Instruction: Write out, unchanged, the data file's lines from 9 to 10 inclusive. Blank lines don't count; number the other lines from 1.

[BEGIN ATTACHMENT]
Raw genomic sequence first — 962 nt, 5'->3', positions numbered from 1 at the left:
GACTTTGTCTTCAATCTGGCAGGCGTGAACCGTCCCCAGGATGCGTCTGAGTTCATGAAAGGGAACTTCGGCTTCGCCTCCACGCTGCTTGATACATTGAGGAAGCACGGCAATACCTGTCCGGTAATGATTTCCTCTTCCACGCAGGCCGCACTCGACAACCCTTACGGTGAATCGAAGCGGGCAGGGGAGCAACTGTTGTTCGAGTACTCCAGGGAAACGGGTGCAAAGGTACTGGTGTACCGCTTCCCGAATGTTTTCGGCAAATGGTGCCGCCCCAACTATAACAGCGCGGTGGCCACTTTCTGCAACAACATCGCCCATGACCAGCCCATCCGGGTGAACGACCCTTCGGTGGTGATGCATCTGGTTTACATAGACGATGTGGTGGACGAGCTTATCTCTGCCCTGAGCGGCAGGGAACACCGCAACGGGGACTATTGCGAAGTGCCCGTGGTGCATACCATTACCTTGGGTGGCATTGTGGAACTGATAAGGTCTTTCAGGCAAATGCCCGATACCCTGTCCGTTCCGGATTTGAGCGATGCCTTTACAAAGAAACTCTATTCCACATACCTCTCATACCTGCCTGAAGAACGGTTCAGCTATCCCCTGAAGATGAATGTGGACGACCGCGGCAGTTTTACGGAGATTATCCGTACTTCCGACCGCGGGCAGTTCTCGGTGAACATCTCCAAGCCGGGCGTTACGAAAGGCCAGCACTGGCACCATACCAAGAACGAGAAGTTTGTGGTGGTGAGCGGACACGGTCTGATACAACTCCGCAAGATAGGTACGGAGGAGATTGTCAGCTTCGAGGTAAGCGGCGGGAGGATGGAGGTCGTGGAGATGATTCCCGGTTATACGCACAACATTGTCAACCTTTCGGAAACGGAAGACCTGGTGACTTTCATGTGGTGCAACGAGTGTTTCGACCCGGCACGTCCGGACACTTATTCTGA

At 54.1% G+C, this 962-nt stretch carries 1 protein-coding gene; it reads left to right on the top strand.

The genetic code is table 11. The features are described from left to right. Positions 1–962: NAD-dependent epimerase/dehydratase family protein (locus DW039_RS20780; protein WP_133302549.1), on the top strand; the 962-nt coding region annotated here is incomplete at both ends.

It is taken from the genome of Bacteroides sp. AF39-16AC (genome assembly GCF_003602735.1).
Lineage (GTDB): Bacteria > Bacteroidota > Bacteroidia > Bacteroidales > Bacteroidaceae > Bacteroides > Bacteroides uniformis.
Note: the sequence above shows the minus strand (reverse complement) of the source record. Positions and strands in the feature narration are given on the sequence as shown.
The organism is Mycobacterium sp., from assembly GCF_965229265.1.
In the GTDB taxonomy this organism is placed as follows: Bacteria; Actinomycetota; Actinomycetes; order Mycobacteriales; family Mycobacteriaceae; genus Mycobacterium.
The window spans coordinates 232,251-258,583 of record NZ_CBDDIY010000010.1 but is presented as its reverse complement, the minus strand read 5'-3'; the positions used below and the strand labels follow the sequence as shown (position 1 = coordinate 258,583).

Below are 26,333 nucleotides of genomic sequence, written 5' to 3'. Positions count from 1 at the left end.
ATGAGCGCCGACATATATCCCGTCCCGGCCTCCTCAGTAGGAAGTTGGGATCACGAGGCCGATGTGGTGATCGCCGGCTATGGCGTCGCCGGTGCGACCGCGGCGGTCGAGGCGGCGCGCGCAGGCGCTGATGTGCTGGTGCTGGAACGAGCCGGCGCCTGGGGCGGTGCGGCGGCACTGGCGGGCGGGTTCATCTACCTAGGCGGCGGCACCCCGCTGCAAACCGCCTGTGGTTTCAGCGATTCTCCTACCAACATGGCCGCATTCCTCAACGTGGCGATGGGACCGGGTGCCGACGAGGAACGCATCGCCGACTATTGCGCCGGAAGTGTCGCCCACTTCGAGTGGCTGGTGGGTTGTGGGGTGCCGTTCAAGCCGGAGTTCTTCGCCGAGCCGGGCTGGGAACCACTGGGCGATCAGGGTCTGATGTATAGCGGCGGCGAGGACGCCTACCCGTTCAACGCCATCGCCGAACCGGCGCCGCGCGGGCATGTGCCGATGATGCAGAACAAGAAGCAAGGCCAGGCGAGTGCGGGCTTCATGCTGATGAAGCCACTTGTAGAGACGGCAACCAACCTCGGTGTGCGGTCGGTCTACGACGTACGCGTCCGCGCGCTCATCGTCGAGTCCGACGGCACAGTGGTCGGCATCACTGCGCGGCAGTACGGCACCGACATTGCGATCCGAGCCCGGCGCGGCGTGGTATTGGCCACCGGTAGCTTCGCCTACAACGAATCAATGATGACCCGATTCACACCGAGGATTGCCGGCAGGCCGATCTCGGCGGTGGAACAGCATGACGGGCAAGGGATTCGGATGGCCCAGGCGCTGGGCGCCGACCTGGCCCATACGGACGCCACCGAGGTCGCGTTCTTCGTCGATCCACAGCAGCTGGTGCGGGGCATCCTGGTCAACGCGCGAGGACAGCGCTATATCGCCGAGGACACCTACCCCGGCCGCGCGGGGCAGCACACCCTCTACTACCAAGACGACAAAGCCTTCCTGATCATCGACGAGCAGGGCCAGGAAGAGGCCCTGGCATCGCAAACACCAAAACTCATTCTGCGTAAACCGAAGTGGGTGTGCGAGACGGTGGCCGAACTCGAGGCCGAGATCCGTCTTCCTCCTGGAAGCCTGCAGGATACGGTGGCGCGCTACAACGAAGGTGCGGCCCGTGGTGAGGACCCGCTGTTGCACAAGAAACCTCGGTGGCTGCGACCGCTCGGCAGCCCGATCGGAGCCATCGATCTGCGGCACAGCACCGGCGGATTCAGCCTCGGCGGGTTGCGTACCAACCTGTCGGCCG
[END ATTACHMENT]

In the GTDB taxonomy this organism is placed as follows: Bacteria; Actinomycetota; Actinomycetes; order Mycobacteriales; family Mycobacteriaceae; genus Mycobacterium.
The window spans coordinates 232,251-258,583 of record NZ_CBDDIY010000010.1 but is presented as its reverse complement, the minus strand read 5'-3'; the positions used below and the strand labels follow the sequence as shown (position 1 = coordinate 258,583).